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Another Cop-Killer Fêted and Fawned Over
Just another example of our topsy-turvy world...
Note to Readers: This post marks a name change, from “Stu’s Newsletter” to “Stu’s Stack o’ Stuff.” The new name, suggested by Chrissie Strider (aka “Subscriber No. 12”), will be recognized by some as an homage to the late Rush Limbaugh, and is also meant to resonate with the “stack” in Substack.com. “Stack o’ Stuff” is meant to help convey the diversity of the topics addressed.
Also note that a version of this essay was published this morning by American Thinker; you may choose to read it here.
Another Cop-Killer Fêted and Fawned Over
In the Throgs Neck section of The Bronx there was a Public Intermediate School, I.S. 192 (that, sadly, was shut down because of poor performance). The school was also known as the Piagentini-Jones School. That name was in honor of two NYPD patrolmen who were gunned down in May of 1971.
Waverly Jones was 33; his partner, Joseph Piagentini, was 28. Each had been on the job for 5 years. They were on foot patrol in a Harlem public housing project when, at about 10 p.m., they were ambushed by three assailants. Jones was shot in the back of the head, killing him instantly; he left behind his wife and 3 children. Piagentini was shot 13 times and died on the way to the hospital, leaving behind his wife and 2 children.
It was a political assassination, carried out by members of the Black Liberation Army, who had declared themselves to be in open “rebellion against a system” which had “cruelly oppressed them as a minority.” It didn’t matter that Patrolman Jones was also Black.
One of the killers, Anthony Bottom, admitted lying in wait for the officers and committing “cold-blooded murder,” adding that “It could have been any officers.”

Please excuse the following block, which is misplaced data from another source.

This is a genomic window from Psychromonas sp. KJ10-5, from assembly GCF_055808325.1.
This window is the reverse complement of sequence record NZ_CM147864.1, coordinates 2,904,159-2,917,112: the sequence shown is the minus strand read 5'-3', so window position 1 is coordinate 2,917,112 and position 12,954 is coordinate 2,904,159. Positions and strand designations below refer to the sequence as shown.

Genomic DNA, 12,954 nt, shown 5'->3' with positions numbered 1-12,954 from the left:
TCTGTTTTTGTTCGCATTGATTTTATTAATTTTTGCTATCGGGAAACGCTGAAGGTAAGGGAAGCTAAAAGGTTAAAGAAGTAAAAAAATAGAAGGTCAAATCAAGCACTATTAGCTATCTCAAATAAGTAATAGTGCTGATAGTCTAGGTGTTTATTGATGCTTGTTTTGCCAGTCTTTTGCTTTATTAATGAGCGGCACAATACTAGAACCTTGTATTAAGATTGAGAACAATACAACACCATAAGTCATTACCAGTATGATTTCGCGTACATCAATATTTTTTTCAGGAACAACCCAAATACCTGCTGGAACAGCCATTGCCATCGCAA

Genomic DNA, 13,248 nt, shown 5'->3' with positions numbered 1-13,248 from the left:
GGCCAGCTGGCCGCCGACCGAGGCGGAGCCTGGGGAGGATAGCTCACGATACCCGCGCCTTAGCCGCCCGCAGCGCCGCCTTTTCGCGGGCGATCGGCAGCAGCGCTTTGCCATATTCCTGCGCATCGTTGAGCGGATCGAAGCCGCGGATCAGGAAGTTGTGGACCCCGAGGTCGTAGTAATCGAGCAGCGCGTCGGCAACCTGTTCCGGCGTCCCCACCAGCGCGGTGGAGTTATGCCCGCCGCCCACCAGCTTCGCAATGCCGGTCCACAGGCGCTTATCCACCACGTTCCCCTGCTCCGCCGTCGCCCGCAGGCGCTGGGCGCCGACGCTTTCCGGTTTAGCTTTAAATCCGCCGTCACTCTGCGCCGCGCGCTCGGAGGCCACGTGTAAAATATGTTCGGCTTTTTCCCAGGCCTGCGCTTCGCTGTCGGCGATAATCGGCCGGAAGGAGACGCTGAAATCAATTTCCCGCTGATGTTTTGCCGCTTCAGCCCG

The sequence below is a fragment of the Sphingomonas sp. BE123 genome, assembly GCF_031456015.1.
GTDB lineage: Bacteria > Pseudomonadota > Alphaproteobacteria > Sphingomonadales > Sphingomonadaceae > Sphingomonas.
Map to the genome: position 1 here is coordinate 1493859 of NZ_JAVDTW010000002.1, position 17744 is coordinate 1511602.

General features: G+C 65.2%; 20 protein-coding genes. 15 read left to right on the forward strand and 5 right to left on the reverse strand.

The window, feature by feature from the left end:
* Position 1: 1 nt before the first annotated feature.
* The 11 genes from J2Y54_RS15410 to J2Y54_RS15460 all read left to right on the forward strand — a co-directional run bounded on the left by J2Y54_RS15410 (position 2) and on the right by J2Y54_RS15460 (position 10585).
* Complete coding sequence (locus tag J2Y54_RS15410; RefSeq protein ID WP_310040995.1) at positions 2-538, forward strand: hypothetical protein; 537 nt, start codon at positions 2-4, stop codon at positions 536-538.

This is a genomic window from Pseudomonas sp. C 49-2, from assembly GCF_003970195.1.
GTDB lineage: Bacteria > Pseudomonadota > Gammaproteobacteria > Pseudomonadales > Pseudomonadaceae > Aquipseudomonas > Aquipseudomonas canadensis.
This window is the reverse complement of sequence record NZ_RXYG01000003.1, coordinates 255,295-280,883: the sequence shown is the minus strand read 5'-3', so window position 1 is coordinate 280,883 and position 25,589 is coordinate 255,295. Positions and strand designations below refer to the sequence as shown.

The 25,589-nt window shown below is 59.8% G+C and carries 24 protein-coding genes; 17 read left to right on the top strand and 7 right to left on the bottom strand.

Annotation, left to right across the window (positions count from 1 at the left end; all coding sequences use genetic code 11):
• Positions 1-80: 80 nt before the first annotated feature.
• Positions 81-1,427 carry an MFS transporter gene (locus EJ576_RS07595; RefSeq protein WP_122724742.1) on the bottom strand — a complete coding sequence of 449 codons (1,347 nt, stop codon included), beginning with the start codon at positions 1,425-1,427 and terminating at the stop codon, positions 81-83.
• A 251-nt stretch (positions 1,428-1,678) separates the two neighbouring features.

Jones’s service weapon was taken from his body, and was recovered in San Francisco after BLA members opened fire on a police officer there. According to the FBI, the BLA (an offshoot of the Black Panthers) was responsible for the murders of more than a dozen police officers around the country.
Now comes word, via Daily Caller, that Bottom, who now identifies as Jalil Muntaqim and who was paroled in 2020 (thanks to parole guidelines altered by former governor Andrew Cuomo and state lawmakers), has been invited to appear at the State University of New York’s Brockport campus in April. The convicted cop-killer (billed as a “former political prisoner”) will speak on the “History of Black Resistance, U.S. Political Prisoners & Genocide,” although there was no mention of whether he would be posing for photos and signing autographs.
If you’re surprised, shocked or even outraged that a convicted cop-killer would be invited to be the guest speaker at an institute of higher learning, it’s hardly unprecedented. The precedent that comes to my mind is one I wrote about in American Thinker in 2014, when former Black Panther Mumia Abu-Jamal (born Wesley Cook) was selected to give the commencement address at Vermont’s Goddard College.
Abu-Jamal, whose death sentence was dismissed in 2011, is still serving a life sentence for the 1981 murder of police officer Daniel Faulkner, who was 25 years old, married, and had been with the Philadelphia Police Dept. for 5 years.
Faulkner’s killing started with a traffic stop of a wrong-way driver; it wasn’t an ambush, like that of Piagentini and Jones, but it was an execution. Having shot Faulkner in the back while Faulkner struggled with Abu-Jamal’s brother, Abu-Jamal fatally shot Faulkner in the face at close range as the officer lay wounded.
But wait, there’s more! Abu-Jamal is identified by Wikipedia as an “activist and journalist” (he’s written several books while incarcerated), and he has been the commencement speaker at Olympia, Washington’s Evergreen College in 1999 and at Ohio’s Antioch College in 2000.
In both cases, then and now, of convicted cop-killers being fêted and fawned over by college students and faculty, the slain police officers were (as the late Rush Limbaugh would say) unavailable for comment.
Another Note to Readers: If you’d like to read an adventure novel that describes itself as “a political thriller,” allow me to recommend “The Hunt” by my friends Jack Cashill and Mike McMullen (see my review of it here). I mention it because one of the domestic terrorist bad guys is nicknamed “Moom,” and [Spoiler Alert!] it’s not until about midway into the novel that we learn (if we haven’t already figured it out) that he had been named, by his radical parents, after Mumia Abu-Jamal.